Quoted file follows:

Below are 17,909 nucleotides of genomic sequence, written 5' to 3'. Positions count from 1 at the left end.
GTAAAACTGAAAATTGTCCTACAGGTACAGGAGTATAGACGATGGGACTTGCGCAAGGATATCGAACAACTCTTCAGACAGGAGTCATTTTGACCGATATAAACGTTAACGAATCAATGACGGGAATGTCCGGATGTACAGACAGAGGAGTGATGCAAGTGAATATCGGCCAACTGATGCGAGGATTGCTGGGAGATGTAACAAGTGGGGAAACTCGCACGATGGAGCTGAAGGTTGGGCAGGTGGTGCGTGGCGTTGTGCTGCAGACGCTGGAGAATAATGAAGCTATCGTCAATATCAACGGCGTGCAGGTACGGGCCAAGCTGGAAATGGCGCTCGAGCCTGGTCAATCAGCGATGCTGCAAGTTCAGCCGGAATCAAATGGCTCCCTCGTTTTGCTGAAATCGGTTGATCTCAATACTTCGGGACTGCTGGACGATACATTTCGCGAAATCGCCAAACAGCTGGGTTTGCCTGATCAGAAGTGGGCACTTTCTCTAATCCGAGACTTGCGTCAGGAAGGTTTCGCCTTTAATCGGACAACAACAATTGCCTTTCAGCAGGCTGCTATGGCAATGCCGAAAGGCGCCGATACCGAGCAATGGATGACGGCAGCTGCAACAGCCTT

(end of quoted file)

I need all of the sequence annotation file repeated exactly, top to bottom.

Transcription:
Below are 17,909 nucleotides of genomic sequence, written 5' to 3'. Positions count from 1 at the left end.
GTAAAACTGAAAATTGTCCTACAGGTACAGGAGTATAGACGATGGGACTTGCGCAAGGATATCGAACAACTCTTCAGACAGGAGTCATTTTGACCGATATAAACGTTAACGAATCAATGACGGGAATGTCCGGATGTACAGACAGAGGAGTGATGCAAGTGAATATCGGCCAACTGATGCGAGGATTGCTGGGAGATGTAACAAGTGGGGAAACTCGCACGATGGAGCTGAAGGTTGGGCAGGTGGTGCGTGGCGTTGTGCTGCAGACGCTGGAGAATAATGAAGCTATCGTCAATATCAACGGCGTGCAGGTACGGGCCAAGCTGGAAATGGCGCTCGAGCCTGGTCAATCAGCGATGCTGCAAGTTCAGCCGGAATCAAATGGCTCCCTCGTTTTGCTGAAATCGGTTGATCTCAATACTTCGGGACTGCTGGACGATACATTTCGCGAAATCGCCAAACAGCTGGGTTTGCCTGATCAGAAGTGGGCACTTTCTCTAATCCGAGACTTGCGTCAGGAAGGTTTCGCCTTTAATCGGACAACAACAATTGCCTTTCAGCAGGCTGCTATGGCAATGCCGAAAGGCGCCGATACCGAGCAATGGATGACGGCAGCTGCAACAGCCTT